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Mandela book of quotations published

The Nelson Mandela Centre of Memory has published a brand new, authorised book of quotations from the well-respected former president – one many people sincerely hope will assist his countless admirers to quote him accurately in the foreseeable future.

Nelson Mandela by Himself: The Authorised Book of Quotations was released at the Nelson Mandela Foundation on 27 June 2011, and sales were brisk at the launch function.

“We wanted this to be a publication of substance,” said the centre’s memory programme head Verne Harris, “and one that wasn’t necessarily in accordance with the well-established narrative of Mandela’s life.”


Beneath the editorship of Mandela Foundation communications manager Sello Hatang and senior researcher Sahm Venter, the new publication at the same time endeavors to make the task of the foundation a lot easier as it receives an abundance of phone calls every month from people looking to confirm Mandela’s words of wisdom.

Despite the fact that the book is small in size, it is made up of over 2 000 quotes by the elder statesman, collected over six decades. They’re categorised according to keywords such as responsibility, humanity, reconciliation, prison, integrity and South Africa – 317 sections in all.

The prison category is divided into 26 sub-sections, including comrades, loneliness, and reflections. The South Africa section has 13 sub-categories.

The book comes with a timeline of important Mandela events, in addition to a collection of books and documentaries that had been utilized as references.



Unpublished material

The editors, who claims that Mandela is among the most frequently quoted people on the planet, assure that each and every saying is 100% accurate. Hatang and Venter delved into Mandela’s notebooks, letters, speeches and audio material in order to put the collection together. Many quotations have been unpublished in the past.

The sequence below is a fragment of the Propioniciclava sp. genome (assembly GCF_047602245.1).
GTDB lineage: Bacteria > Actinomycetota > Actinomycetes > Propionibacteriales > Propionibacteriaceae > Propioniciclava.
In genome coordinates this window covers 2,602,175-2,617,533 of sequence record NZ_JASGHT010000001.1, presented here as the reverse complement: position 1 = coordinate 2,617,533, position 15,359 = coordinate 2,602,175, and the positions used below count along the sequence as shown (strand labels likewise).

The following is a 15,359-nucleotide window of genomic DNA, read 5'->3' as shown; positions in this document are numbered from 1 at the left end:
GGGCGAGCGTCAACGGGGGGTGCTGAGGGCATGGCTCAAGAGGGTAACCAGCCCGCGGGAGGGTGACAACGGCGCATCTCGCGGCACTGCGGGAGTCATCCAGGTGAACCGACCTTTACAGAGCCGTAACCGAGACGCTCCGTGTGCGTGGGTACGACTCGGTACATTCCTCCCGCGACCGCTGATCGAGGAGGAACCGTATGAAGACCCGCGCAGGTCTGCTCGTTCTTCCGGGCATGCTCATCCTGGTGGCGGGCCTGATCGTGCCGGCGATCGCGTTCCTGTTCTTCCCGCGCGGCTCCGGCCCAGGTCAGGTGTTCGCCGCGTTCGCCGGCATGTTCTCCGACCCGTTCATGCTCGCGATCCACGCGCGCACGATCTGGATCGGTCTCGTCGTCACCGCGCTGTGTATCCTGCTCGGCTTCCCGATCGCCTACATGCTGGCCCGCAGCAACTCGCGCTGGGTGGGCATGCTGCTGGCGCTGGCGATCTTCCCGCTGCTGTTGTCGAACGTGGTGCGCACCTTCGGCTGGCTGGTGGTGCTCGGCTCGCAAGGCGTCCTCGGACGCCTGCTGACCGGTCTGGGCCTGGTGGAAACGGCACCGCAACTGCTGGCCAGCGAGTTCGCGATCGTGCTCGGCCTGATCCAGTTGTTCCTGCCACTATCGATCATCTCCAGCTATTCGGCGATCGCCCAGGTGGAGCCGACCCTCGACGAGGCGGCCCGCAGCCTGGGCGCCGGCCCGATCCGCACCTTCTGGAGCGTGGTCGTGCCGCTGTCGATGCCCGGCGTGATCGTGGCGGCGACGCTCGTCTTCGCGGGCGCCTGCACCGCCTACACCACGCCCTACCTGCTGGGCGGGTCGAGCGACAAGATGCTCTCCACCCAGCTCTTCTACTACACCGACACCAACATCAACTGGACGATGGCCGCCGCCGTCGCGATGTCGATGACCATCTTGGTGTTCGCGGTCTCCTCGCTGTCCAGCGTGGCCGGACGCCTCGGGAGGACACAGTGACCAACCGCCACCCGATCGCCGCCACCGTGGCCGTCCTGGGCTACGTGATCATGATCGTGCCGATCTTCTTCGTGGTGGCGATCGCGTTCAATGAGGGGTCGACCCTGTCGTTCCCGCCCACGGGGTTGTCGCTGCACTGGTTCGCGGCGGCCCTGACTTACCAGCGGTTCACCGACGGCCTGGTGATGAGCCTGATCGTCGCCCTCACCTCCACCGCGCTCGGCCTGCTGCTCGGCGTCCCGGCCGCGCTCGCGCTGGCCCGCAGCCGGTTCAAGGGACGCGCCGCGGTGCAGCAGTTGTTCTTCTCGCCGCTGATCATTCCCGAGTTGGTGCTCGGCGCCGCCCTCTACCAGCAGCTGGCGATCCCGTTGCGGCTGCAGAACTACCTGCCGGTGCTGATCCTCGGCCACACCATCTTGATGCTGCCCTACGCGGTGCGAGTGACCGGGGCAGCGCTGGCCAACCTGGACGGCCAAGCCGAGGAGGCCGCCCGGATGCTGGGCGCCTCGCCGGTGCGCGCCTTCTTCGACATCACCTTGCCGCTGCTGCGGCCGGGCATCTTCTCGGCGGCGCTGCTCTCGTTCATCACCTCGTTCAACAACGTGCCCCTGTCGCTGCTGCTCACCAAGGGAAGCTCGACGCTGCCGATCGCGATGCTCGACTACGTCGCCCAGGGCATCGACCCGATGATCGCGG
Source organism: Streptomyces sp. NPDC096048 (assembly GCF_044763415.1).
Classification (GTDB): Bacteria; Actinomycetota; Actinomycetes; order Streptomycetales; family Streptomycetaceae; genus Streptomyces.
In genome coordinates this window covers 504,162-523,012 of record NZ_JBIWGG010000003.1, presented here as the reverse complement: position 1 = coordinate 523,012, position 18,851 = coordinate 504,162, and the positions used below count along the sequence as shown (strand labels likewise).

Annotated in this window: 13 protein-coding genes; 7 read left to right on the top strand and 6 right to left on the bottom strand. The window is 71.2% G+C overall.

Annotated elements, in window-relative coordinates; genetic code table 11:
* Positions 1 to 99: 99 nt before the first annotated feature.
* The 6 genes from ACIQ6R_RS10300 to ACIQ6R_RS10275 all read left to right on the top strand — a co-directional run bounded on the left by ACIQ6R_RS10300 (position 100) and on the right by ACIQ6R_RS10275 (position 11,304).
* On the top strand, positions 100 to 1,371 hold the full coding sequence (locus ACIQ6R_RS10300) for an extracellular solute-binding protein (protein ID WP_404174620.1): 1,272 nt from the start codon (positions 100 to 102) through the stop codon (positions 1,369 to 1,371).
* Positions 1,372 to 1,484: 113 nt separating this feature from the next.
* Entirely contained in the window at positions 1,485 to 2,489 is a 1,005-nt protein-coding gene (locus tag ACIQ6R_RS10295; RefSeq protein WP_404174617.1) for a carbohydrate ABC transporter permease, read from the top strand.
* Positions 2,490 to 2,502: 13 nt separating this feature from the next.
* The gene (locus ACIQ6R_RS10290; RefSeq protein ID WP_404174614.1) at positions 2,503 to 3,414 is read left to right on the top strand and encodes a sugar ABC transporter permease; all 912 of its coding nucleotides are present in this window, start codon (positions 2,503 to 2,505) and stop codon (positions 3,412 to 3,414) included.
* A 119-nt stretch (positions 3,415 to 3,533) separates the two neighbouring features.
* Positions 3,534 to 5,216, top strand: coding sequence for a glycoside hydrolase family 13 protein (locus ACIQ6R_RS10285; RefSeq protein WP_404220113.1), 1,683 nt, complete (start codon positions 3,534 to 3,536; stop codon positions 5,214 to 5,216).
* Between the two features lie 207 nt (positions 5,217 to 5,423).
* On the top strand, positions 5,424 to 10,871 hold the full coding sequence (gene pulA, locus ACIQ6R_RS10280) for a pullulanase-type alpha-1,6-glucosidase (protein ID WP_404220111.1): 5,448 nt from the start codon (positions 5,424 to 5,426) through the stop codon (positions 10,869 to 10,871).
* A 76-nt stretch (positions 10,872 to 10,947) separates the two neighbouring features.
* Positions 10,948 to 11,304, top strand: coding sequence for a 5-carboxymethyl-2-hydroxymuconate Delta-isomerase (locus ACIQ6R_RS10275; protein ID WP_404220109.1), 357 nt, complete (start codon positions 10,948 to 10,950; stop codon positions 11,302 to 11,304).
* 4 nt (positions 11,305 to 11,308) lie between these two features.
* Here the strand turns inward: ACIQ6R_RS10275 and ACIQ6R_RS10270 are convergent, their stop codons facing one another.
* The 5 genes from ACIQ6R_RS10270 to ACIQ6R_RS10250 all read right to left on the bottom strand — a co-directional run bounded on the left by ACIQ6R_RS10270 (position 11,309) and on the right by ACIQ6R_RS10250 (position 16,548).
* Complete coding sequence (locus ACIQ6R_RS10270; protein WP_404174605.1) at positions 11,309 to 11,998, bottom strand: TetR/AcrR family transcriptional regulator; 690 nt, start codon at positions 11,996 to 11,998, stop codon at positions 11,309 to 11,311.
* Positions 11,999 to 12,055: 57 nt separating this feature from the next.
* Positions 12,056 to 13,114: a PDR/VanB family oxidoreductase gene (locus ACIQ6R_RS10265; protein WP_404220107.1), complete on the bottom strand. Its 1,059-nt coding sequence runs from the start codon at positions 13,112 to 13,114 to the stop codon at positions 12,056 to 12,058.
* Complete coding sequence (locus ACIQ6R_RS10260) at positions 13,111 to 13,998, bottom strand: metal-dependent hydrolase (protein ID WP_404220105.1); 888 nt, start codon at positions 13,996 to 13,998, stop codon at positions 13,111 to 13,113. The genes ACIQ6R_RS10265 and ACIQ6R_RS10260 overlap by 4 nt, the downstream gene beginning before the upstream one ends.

“We pass through this world but once,” says the quotation inside the covers, “and opportunities you miss will never be available to you again.”


“Granddad doesn’t often talk openly about his feelings,” said Ndileka Mandela, daughter of Mandela’s older son Thembekile, at the event, “so this book is a invaluable resource along with an insight into his thoughts”.

“This book is long overdue,” said politician and businesswoman Cheryl Carolus. “For many years we’ve looked up to Madiba along with his generation as the leaders, however today we are the frontline generation and the future is in our hands. As a result, we can all reap the benefits of his wisdom.”



Ahead of his time

Mandela’s sayings are brought to you in chronological order within each section, in order that the reader can easily track the continuing development of his thoughts and opinions on any matter. Numerous topics are a great deal more significant today as they were a decade or two ago.

In 1992 Mandela said: “Many of us find it difficult to talk about sex to our children, but nature’s truth is that unless we guide the youth towards safer sex, the alternative is playing into the hands of a killer disease.”

HIV/Aids has swept through South Africa’s population in recent times, killing millions. As reported by the national Department of Health, until 1998 the South African Aids epidemic was in fact the fastest expanding on earth, however it has since retarded. Prevalence of mother-to-child transmission, in particular, has fallen from 8% in 2008 to 2% in 2011.


“In this regard Granddad was far ahead of his time,” said Ndileka Mandela. “During a Robben Island visit, I was shocked when he asked me very personal questions about my relationships, and warned me about safe sex. You didn’t talk about those things back then.”

A poignant entry from 2005 reads simply, “My son has died of Aids.”

“Yes, Aids has touched our family,” Ndileka Mandela said, making reference to the death of her uncle Makgatho, who passed away at the age of 54.

Mandela was adamant that the reason behind his son’s death ought not to be hidden, simply because treating Aids as something mysterious only enhances the stigma and misinformation which enables the disease to proliferate.

Source: mediaclubsouthafrica.com, nelsonmandela.org